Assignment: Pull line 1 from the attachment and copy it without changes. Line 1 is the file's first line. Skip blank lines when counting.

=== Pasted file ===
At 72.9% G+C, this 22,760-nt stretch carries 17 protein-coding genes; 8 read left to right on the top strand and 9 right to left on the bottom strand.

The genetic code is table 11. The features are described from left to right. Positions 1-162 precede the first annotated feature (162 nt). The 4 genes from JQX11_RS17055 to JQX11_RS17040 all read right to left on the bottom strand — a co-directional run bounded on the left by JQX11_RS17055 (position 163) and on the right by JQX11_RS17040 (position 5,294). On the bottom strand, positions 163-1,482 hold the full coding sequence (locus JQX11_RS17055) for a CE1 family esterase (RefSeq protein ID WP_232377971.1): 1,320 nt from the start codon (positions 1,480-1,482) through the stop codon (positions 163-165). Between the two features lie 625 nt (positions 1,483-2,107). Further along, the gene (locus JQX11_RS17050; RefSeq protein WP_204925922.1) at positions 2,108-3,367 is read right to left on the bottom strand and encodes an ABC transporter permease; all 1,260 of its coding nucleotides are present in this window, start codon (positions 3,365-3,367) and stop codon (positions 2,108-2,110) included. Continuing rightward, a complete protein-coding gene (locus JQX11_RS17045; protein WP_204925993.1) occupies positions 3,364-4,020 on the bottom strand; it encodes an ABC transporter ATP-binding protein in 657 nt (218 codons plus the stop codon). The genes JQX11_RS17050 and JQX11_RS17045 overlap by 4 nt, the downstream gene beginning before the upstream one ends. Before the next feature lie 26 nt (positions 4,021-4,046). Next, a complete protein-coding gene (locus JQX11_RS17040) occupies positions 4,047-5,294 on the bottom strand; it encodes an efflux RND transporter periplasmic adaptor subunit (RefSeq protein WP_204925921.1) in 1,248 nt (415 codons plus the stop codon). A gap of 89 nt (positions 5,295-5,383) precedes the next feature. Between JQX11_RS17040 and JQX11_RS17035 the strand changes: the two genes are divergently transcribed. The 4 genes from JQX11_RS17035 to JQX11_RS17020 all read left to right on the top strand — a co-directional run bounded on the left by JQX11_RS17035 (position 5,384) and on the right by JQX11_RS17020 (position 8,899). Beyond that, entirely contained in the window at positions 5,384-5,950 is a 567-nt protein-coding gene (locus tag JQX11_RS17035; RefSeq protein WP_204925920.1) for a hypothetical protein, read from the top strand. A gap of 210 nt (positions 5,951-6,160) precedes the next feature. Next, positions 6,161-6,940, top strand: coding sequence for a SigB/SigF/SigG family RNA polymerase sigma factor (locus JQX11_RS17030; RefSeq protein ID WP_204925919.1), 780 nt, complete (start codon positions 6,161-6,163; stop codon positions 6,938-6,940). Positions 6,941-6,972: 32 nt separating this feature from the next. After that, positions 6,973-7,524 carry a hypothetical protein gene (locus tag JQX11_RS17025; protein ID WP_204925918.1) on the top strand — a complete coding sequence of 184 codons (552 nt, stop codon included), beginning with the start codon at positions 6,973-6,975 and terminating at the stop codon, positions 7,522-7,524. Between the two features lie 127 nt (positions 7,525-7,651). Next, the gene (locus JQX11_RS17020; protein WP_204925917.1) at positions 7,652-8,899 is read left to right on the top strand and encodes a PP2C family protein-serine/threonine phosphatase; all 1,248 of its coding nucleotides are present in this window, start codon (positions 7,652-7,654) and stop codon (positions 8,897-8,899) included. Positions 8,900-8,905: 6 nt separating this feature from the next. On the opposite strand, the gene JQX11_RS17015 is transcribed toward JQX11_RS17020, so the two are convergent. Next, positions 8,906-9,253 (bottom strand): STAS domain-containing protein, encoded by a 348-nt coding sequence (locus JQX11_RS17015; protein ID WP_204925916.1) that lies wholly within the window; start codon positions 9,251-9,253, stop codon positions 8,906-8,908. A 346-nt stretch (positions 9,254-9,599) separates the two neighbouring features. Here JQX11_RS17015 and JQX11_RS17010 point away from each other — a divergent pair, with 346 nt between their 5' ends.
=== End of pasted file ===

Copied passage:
At 72.9% G+C, this 22,760-nt stretch carries 17 protein-coding genes; 8 read left to right on the top strand and 9 right to left on the bottom strand.